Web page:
State v. Stevens, 2019 (Mont. 2019)
An officer leaving the courthouse with an early morning prisoner transport noticed Jeremiah Stevens hiding in bushes across the street, “bobbing up and down.” The officer called for backup. Two officers arrived and approached Stevens, guns drawn and held at their sides, and ordered him to stand and turn around. The officers described Stevens as “very nervous” and immediately handcuffed him.
The initial officer asked Stevens what he was doing in the bushes. Stevens explained he was trying to hide an open container of alcohol. When the officer asked Stevens whether he had any weapons on him, Stevens said he did not, but he did have some methamphetamine. The officer searched Stevens and found a container with white powder, a Fentanyl patch, and a white crystal rock. A field test of the powder showed positive results for methamphetamine and Stevens was arrested.
Typically, an arrest requires authority to arrest, restraint of the arrested person, and intent to arrest.
Stevens argued his statements and the seized drugs should be suppressed, claiming he was initially detained without reasonable suspicion and subsequently arrested without probable cause. The Montana Supreme Court held that “‘bobbing up and down’ in the bushes across from a courthouse at 6:00 a.m. may be construed as strange, even suspicious, behavior.” Moreover, the officer was reasonably concerned Stevens might be planning to interfere with his prisoner transport. Thus, the officer had reasonable suspicion to investigate Stevens’ behavior.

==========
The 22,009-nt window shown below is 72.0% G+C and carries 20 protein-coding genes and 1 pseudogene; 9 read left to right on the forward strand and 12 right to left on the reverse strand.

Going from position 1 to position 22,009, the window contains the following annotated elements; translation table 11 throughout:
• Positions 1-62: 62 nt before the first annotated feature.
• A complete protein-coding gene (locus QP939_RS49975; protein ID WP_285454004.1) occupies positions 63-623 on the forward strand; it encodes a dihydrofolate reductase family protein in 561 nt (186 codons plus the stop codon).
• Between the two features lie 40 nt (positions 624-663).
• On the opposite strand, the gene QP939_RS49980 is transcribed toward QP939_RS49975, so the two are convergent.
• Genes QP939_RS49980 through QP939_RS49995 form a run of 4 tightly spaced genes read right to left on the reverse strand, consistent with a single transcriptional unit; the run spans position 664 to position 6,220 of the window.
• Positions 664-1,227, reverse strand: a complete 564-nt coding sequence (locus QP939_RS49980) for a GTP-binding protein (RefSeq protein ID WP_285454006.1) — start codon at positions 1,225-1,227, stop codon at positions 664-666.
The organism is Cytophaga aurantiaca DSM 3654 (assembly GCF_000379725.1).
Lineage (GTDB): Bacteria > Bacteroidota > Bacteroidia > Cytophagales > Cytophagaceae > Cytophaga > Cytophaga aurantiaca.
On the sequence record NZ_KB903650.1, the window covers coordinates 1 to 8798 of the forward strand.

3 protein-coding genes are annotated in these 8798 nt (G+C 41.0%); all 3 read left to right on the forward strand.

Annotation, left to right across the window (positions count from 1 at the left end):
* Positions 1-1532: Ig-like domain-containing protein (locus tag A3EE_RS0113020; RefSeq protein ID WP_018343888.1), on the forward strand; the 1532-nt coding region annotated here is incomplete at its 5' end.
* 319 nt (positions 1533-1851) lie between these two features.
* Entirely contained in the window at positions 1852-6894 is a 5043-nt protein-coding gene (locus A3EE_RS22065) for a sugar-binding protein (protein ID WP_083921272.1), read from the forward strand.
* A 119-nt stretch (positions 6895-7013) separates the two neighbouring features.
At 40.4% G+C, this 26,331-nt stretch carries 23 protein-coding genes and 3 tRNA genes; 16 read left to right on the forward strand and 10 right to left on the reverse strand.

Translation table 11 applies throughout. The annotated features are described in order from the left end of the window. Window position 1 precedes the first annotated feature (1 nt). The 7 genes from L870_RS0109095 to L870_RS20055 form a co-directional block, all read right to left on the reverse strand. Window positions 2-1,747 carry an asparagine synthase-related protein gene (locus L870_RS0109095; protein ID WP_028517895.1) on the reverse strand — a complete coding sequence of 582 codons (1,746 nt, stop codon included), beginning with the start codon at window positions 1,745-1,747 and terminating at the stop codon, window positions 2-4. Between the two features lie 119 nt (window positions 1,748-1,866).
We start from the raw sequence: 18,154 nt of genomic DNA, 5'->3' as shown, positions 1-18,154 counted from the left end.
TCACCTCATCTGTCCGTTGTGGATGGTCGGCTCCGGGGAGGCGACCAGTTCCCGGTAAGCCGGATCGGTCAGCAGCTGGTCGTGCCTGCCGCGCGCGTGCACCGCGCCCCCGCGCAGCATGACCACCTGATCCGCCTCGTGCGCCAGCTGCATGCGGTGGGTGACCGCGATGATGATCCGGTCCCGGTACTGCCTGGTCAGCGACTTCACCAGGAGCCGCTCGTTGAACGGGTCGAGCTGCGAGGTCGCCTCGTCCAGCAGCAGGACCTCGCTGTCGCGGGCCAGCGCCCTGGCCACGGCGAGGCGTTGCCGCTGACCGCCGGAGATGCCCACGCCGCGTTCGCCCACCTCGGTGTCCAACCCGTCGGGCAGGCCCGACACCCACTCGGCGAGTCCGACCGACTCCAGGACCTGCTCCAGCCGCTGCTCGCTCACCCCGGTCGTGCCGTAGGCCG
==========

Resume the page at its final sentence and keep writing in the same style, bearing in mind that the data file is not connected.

Stevens claimed the drawn guns and immediate application of handcuffs created a de facto arrest at the moment the handcuffs were applied. At that point, there was only reasonable suspicion to detain, but not probable cause to arrest. The court disagreed Stevens was arrested at the point of applying handcuffs. Typically, an arrest requires authority to arrest, restraint of the arrested person, and intent to arrest.
The court held the officer did not intend to arrest Stevens when he placed Stevens in handcuffs. He was merely taking a reasonable safety precaution, given the behavior and circumstances. The court credited the officer’s general investigative questions during the handcuffing (asking Stevens about his behavior and whether he was armed) as evidence the officer had not yet decided to arrest Stevens. The court cited a time-honored passage from Terry v. Ohio (392 U.S. 1 (1968)):
Certainly it would be unreasonable to require that police officers take unnecessary risks in the performance in their duties…. [W]e cannot blind ourselves to the need for law enforcement officers to protect themselves and other prospective victims of violence in situations where they may lack probable cause for an arrest. When an officer is justified in believing that the individual whose suspicious behavior he is investigating at close range is armed and presently dangerous to the officer or to others, it would appear to be clearly unreasonable to deny the officer the power to take necessary measures to determine whether the person is in fact carrying a weapon and to neutralize the threat of physical harm.
Applying handcuffs to Stevens provided “an opportunity to neutralize any potential threat so they could safely gather more information.” Stevens was not arrested at that point. His spontaneous admission that he was carrying methamphetamine provided probable cause for a lawful arrest. Therefore, Stevens was not entitled to suppression of his statements or the drug evidence.